Trevor Milton thrived, too. He got married in 2017; bought a $2.2 million house near Phoenix in 2018; and, last November, a $32.5 million ranch near Oakley, Utah, with a 16,800-square foot mansion and helipad. Recent securities filings suggest that, prior to Nikola’s going public this past June, he made a third, unidentified real estate purchase, for about $22.5 million. When the company did go public, Nikola permitted Milton to cash out $70 million in stock. (Just this month, he cashed out $56 million more to pay for the earlier property deals.)
During this period, Milton made still more claims whose truth Hindenburg would later cast doubt upon. But the most intriguing occurred in late 2019, about six months before Nikola announced that it would be going public.
“Big update coming about 2020,” he tweeted in late October. “Wow. Get ready! Nikola will change the world as we know it.”
“Tomorrow it all changes,” he tweeted again, in November. “Diesel trucks are obsolete for good.”
The next day the company announced a “game-changing battery cell technology.” In the release Milton said:
“This is the biggest advancement we have seen in the battery world. . . . We are talking about doubling the range of [battery-electric] and hydrogen-electric vehicles around the world.”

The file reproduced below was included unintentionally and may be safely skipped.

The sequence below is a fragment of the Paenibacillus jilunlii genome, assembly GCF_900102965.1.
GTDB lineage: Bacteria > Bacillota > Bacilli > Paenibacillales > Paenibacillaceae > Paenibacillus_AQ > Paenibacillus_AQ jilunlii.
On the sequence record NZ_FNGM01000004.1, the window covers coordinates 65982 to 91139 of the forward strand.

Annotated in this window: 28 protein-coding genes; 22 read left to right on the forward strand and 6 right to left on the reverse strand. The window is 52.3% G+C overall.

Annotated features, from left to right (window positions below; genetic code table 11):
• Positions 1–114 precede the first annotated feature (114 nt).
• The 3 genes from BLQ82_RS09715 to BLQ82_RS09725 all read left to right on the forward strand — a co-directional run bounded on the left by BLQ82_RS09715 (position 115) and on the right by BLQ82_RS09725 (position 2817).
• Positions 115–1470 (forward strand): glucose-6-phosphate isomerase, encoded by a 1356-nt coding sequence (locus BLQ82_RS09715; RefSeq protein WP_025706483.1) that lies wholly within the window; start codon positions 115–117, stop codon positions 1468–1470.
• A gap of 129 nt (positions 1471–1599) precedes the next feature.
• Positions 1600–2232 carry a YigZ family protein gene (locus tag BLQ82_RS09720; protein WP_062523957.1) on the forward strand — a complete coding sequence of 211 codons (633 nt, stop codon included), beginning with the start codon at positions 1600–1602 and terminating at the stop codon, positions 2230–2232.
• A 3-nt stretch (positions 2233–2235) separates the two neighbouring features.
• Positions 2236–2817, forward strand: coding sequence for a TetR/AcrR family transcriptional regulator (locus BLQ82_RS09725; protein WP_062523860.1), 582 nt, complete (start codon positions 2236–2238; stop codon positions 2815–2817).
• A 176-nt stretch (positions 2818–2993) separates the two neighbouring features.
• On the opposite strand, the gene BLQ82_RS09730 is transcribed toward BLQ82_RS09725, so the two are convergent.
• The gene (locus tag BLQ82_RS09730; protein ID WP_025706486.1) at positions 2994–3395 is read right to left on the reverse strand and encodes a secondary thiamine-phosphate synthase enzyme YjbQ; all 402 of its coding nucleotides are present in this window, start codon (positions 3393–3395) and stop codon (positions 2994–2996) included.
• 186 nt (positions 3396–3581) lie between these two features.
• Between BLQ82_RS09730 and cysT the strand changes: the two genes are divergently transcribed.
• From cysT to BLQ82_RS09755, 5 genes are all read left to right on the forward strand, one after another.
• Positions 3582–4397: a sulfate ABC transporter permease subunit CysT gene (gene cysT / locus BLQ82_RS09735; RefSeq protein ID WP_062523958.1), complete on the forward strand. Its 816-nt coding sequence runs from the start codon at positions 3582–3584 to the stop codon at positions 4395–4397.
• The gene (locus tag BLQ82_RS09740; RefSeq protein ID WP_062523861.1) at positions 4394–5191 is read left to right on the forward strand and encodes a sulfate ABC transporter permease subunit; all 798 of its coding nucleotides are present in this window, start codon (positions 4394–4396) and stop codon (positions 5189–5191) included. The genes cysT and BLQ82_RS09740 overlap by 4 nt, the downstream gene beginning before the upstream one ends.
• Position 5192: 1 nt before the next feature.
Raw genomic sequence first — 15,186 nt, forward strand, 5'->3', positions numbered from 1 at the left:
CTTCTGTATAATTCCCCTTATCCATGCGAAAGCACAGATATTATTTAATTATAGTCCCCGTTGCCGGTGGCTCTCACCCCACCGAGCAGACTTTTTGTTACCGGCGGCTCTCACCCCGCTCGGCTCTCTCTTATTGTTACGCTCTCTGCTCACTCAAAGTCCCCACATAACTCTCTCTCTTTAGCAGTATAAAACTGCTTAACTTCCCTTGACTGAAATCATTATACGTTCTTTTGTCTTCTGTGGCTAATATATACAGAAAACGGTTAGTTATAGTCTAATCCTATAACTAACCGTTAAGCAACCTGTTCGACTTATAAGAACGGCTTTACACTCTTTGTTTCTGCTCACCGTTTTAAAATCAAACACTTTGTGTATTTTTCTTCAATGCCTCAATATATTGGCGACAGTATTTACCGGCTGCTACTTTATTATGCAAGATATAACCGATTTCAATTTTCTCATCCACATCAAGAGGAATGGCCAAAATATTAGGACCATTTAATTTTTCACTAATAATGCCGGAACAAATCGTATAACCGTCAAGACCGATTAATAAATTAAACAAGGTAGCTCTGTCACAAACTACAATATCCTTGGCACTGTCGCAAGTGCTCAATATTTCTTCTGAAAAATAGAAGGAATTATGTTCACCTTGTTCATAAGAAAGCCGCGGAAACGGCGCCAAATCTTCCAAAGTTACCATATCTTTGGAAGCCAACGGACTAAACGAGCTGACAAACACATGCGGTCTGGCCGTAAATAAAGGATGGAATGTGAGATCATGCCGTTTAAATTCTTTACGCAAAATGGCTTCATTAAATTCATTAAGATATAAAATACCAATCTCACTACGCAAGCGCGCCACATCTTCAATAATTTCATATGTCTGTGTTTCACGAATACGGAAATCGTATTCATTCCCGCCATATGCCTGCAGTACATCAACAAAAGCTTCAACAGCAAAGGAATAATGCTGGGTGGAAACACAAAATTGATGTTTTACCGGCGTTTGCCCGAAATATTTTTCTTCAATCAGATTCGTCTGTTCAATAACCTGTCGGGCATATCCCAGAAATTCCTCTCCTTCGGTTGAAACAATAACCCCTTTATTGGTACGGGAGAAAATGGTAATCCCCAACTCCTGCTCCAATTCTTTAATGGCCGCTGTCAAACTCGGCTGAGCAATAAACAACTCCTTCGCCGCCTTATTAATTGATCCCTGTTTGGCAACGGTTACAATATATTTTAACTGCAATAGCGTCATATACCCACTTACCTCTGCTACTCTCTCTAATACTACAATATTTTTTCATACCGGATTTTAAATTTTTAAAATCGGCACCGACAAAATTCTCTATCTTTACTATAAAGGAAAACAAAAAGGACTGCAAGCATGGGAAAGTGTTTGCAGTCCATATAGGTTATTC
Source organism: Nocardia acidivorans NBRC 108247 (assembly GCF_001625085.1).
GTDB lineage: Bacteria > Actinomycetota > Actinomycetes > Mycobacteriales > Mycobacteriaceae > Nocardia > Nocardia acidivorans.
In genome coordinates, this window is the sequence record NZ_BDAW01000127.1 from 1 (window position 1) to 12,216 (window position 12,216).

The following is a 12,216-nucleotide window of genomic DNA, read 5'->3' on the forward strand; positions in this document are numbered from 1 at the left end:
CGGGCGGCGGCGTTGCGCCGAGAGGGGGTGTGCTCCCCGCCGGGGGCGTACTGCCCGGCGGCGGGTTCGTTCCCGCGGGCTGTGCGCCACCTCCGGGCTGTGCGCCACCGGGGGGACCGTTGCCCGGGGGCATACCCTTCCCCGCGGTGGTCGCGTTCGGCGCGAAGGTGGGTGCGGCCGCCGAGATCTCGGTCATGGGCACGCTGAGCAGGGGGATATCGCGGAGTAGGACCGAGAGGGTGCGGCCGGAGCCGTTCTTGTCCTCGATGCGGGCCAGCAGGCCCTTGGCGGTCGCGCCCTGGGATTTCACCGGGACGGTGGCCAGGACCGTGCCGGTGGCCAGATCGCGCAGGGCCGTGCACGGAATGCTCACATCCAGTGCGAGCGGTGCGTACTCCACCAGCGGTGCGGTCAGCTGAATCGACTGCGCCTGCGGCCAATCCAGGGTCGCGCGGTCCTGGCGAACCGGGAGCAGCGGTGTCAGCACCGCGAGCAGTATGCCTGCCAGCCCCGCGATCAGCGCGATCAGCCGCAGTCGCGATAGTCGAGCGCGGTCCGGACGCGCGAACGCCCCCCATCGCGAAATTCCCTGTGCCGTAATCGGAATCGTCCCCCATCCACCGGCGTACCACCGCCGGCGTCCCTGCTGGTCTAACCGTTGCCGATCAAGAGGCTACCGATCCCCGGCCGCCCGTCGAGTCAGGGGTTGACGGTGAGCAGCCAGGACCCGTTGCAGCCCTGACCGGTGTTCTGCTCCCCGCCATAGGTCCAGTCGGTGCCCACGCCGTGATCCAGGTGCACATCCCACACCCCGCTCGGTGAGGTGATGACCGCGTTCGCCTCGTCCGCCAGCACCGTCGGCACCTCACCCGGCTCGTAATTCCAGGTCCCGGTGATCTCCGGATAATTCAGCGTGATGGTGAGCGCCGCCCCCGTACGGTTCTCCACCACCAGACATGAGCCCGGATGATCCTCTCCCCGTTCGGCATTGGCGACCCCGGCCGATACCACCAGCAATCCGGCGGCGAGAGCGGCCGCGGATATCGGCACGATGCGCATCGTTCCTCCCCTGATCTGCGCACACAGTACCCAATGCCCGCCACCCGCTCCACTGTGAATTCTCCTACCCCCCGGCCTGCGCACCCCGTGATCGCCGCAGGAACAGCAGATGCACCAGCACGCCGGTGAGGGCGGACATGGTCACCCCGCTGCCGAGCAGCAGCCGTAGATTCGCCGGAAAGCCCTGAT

An alternative to conventional lithium-ion batteries, “Nikola’s new cell technology” could do all that “with little or no increase to battery size or weight.” It was also “environmentally friendly and easy to cycle.”
Whatever it was, Nikola abruptly stopped talking about it—but without retracting any of Milton’s claims either.
Hindenburg later surmised that Milton had been alluding to the company’s planned acquisition of a U.K. company called ZapGo. Nikola signed a letter of intent with ZapGo on Oct. 31, 2019, two days after Milton’s first “Wow” tweet.
But ZapGo apparently couldn’t deliver on its promises to Nikola. Nikola pulled out of the ZapGo deal in February, and sued it in March. ZapGo entered bankruptcy in July. (ZapGo representatives did not return inquiries.)